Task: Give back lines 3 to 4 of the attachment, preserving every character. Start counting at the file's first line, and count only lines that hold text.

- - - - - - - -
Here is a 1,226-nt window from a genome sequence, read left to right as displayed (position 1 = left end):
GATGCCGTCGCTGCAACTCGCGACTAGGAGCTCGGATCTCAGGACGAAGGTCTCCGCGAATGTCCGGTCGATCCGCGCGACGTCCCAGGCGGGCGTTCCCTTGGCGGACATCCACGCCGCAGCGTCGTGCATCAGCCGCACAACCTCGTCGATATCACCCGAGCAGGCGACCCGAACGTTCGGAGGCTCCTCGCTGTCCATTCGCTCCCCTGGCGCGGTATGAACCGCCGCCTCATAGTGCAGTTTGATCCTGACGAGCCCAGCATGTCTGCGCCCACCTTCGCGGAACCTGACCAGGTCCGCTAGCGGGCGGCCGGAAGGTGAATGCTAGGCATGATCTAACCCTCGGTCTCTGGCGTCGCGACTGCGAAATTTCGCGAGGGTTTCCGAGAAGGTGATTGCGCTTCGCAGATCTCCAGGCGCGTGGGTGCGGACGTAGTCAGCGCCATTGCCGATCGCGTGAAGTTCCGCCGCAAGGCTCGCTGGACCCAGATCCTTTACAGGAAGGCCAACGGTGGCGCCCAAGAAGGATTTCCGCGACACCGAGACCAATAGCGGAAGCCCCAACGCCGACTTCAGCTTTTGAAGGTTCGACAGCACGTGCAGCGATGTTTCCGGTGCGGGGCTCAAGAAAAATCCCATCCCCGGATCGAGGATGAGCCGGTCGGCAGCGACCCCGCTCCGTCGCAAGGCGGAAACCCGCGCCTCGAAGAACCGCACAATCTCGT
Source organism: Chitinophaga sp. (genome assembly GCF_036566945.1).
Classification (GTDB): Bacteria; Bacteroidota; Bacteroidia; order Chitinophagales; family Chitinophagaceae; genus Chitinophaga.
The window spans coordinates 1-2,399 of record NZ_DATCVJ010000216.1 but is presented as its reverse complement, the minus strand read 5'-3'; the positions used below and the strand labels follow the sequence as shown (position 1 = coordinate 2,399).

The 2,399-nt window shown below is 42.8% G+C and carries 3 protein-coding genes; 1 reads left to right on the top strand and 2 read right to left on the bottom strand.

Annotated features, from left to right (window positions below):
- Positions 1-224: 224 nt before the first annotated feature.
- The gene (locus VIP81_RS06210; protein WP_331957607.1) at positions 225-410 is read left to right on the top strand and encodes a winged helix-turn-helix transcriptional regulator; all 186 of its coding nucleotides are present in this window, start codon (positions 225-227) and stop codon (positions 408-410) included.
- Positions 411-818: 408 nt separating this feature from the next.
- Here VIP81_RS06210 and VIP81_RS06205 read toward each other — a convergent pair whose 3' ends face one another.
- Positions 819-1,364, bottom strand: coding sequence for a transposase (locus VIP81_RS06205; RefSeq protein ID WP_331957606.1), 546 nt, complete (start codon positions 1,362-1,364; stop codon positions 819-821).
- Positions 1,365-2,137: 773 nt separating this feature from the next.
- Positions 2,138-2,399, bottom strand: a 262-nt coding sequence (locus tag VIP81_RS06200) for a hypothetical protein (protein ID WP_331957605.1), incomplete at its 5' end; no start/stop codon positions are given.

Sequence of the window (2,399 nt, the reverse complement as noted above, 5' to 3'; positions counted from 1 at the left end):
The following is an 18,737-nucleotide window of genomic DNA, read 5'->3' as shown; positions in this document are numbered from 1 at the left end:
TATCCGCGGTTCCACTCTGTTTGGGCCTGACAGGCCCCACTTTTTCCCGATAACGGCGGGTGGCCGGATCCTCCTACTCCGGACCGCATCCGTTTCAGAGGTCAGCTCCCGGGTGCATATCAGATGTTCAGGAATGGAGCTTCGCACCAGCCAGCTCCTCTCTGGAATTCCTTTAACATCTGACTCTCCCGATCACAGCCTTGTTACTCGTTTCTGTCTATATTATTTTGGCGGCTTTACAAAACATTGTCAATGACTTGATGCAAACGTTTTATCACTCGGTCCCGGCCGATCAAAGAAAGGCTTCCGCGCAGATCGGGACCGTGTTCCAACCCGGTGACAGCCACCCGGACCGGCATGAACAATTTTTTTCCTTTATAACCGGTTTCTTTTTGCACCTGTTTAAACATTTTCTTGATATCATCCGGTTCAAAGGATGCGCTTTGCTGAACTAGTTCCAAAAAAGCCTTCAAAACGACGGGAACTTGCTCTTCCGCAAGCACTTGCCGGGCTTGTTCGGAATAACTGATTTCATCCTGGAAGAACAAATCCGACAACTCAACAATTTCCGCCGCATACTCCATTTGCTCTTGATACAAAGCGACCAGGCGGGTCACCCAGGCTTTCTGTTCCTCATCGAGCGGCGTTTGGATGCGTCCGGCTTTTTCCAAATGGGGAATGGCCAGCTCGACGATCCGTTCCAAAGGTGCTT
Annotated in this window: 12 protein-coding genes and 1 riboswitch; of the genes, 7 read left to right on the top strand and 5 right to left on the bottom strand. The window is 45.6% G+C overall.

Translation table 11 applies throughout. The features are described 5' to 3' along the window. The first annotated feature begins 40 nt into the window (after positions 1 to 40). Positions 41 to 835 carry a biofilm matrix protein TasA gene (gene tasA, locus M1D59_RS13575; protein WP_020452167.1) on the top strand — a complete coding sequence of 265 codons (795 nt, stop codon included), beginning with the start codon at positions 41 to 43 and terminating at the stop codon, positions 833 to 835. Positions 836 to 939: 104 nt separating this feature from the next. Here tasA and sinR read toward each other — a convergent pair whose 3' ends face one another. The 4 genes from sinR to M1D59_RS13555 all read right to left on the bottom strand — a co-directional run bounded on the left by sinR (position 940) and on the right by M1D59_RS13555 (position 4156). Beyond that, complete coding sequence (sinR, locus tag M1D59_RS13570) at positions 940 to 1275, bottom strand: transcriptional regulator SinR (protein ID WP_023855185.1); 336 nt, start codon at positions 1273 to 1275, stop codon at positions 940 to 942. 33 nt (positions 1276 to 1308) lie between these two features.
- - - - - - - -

Source organism: Chitinophaga sp. (genome assembly GCF_036566945.1).
Classification (GTDB): Bacteria; Bacteroidota; Bacteroidia; order Chitinophagales; family Chitinophagaceae; genus Chitinophaga.